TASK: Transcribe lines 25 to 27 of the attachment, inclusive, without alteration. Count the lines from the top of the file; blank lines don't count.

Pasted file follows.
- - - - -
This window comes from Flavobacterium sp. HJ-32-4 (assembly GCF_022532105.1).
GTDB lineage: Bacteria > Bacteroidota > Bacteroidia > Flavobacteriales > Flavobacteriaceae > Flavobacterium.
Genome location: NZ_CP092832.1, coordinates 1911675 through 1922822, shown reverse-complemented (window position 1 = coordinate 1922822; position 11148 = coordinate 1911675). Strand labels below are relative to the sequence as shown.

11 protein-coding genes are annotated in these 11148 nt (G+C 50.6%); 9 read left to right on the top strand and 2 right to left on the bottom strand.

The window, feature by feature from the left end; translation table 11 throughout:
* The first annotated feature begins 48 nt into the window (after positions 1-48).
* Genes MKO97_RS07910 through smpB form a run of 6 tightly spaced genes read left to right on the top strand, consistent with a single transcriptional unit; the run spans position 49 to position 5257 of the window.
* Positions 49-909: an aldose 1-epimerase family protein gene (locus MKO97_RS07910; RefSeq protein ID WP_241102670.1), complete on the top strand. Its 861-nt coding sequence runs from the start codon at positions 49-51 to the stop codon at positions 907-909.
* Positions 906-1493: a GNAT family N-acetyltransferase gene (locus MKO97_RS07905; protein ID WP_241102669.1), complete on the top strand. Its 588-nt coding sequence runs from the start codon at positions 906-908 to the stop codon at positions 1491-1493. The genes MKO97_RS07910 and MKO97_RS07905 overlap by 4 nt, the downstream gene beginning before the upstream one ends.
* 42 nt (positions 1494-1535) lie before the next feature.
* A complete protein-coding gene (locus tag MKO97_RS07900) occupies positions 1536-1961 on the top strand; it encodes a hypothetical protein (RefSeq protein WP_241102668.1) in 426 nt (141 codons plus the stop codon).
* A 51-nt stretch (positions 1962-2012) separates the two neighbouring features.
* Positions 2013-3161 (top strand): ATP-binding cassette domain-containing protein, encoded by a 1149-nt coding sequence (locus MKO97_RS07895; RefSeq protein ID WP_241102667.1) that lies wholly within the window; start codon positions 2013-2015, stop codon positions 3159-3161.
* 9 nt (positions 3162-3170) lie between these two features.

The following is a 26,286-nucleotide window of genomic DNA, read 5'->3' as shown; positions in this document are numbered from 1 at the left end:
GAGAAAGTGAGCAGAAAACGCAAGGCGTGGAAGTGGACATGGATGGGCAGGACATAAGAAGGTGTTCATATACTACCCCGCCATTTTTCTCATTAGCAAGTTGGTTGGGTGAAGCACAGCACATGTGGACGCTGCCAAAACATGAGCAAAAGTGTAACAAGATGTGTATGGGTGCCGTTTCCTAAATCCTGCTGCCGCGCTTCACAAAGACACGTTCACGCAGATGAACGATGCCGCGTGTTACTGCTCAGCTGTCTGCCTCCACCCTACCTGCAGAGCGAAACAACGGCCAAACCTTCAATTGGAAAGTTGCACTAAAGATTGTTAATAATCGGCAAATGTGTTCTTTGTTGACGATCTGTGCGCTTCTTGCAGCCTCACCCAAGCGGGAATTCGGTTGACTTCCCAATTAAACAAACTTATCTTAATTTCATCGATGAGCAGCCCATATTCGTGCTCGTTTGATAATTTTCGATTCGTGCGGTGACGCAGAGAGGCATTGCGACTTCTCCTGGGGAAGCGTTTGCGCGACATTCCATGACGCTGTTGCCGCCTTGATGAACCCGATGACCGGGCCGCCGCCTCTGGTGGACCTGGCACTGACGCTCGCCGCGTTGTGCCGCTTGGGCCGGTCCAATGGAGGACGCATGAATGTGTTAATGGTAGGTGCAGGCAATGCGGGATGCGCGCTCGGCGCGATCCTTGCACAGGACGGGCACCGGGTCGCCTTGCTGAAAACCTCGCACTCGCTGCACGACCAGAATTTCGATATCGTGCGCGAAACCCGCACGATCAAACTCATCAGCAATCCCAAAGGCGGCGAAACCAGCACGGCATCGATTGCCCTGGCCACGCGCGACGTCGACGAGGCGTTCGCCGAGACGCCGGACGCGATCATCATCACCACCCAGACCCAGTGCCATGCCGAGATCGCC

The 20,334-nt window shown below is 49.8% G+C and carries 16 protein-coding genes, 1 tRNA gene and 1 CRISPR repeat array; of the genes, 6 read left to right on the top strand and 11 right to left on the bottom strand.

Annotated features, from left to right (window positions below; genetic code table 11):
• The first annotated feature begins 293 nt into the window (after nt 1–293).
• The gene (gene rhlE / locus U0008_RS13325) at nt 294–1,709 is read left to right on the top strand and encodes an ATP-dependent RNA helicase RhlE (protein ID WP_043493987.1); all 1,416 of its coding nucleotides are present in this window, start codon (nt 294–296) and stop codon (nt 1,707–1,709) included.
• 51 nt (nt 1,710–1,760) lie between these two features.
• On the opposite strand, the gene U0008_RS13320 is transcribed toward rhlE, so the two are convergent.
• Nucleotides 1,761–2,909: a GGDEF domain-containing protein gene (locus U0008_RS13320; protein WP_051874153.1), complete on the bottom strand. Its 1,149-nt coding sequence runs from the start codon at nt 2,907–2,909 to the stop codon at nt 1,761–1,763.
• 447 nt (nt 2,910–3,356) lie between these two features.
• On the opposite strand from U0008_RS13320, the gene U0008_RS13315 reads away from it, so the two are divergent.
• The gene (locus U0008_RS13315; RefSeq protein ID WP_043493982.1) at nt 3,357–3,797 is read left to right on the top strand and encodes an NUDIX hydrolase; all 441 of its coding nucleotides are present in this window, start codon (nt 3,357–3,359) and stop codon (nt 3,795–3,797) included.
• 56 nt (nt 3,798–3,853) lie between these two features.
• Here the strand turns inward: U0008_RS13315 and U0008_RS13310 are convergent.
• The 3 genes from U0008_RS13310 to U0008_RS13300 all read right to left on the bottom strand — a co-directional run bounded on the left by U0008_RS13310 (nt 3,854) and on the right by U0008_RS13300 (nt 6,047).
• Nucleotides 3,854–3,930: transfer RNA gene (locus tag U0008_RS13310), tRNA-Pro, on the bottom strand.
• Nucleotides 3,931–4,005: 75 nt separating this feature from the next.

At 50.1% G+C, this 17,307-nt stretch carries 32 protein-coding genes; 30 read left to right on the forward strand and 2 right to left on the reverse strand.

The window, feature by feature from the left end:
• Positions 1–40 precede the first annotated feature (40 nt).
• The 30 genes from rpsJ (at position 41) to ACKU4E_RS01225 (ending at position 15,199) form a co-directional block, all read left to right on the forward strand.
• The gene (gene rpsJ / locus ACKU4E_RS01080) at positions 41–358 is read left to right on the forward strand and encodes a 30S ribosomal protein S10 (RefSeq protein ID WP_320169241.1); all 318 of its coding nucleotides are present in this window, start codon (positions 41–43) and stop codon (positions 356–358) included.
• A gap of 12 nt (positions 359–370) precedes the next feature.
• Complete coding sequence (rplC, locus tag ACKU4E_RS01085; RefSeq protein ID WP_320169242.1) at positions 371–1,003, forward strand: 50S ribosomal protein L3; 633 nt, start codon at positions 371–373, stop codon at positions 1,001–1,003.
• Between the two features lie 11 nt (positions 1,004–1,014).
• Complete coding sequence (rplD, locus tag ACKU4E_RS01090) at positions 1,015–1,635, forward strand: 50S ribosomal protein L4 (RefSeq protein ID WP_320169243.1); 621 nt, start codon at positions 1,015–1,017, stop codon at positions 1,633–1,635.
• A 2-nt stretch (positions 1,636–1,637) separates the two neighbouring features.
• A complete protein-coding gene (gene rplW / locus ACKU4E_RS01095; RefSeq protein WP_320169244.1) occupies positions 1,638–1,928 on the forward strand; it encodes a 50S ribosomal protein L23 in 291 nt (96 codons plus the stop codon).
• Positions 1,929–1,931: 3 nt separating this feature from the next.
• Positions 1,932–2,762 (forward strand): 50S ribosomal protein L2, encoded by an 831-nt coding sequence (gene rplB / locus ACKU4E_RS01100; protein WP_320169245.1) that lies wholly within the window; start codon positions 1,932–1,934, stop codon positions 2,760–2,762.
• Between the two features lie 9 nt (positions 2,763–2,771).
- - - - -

• On the opposite strand from U0008_RS13320, the gene U0008_RS13315 reads away from it, so the two are divergent.
• The gene (locus U0008_RS13315; RefSeq protein ID WP_043493982.1) at nt 3,357–3,797 is read left to right on the top strand and encodes an NUDIX hydrolase; all 441 of its coding nucleotides are present in this window, start codon (nt 3,357–3,359) and stop codon (nt 3,795–3,797) included.
• 56 nt (nt 3,798–3,853) lie between these two features.